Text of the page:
‘Extinct’ flightless birds returned to life on remote African island

WASHINGTON. 10 May 2019:

A flightless bird species, believed to have gone extinct around 136,000 years ago, seems to have returned and researchers from the University of Portsmouth attribute this development to a rare evolutionary process known as “iterative evolution”.

These white-throated rail birds – now found on the remote island of Aldabra, just north of Madagascar – died out when the island sank under rising ocean levels.

And when the island rose again thousands of years later, researchers believe these flightless bird species were reborn due to later arrivals which evolved similar body parts – due to genetics from a similar ancestor.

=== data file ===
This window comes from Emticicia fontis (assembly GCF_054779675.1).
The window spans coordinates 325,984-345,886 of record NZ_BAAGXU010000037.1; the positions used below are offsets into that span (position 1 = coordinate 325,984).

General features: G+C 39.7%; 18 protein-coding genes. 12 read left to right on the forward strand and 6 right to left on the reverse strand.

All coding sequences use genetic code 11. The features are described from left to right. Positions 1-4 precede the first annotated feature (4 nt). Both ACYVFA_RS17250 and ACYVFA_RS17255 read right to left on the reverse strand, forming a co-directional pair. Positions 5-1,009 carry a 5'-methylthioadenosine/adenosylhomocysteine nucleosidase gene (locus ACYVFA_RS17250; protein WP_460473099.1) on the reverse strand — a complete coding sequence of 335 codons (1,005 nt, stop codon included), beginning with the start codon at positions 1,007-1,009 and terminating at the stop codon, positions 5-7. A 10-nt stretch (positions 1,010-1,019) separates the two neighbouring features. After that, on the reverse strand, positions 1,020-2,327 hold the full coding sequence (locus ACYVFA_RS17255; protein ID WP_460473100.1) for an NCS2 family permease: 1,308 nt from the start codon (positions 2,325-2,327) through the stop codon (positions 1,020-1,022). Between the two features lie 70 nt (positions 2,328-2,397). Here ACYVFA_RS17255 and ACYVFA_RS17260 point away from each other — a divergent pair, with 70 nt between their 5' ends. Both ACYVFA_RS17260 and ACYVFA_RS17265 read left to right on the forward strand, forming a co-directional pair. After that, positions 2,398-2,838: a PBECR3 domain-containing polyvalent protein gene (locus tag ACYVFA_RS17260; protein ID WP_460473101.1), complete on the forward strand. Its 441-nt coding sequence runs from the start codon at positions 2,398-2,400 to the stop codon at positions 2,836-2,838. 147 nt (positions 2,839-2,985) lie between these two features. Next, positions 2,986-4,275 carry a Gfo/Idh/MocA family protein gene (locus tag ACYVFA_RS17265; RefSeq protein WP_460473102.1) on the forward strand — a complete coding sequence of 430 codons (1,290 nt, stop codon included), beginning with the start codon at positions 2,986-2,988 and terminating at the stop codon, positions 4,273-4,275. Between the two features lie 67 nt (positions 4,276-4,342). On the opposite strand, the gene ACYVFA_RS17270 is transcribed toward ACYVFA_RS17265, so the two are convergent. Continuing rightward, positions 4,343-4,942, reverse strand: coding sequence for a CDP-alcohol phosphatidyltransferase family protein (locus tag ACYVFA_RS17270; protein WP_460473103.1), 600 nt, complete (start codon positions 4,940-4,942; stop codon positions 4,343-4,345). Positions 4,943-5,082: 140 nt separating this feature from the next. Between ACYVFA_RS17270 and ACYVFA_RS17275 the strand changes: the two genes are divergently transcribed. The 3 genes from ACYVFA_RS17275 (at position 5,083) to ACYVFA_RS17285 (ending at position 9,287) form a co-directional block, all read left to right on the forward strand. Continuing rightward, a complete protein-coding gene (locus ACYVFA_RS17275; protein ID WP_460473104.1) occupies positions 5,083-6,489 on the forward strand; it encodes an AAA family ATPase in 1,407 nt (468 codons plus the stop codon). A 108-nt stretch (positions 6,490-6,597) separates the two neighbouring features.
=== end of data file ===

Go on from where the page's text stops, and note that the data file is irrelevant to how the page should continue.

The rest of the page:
“Only on Aldabra, which has the oldest palaeontological record of any oceanic island within the Indian Ocean region, is fossil evidence available that demonstrates the effects of changing sea levels on extinction and re-colonisation events.

“A flightless Dryolimnas has been identified from two temporally separated Aldabran fossil localities, deposited before and after the inundation event, providing irrefutable evidence that a member of Rallidae colonised the atoll, most likely from Madagascar, and became flightless independently on each occasion.”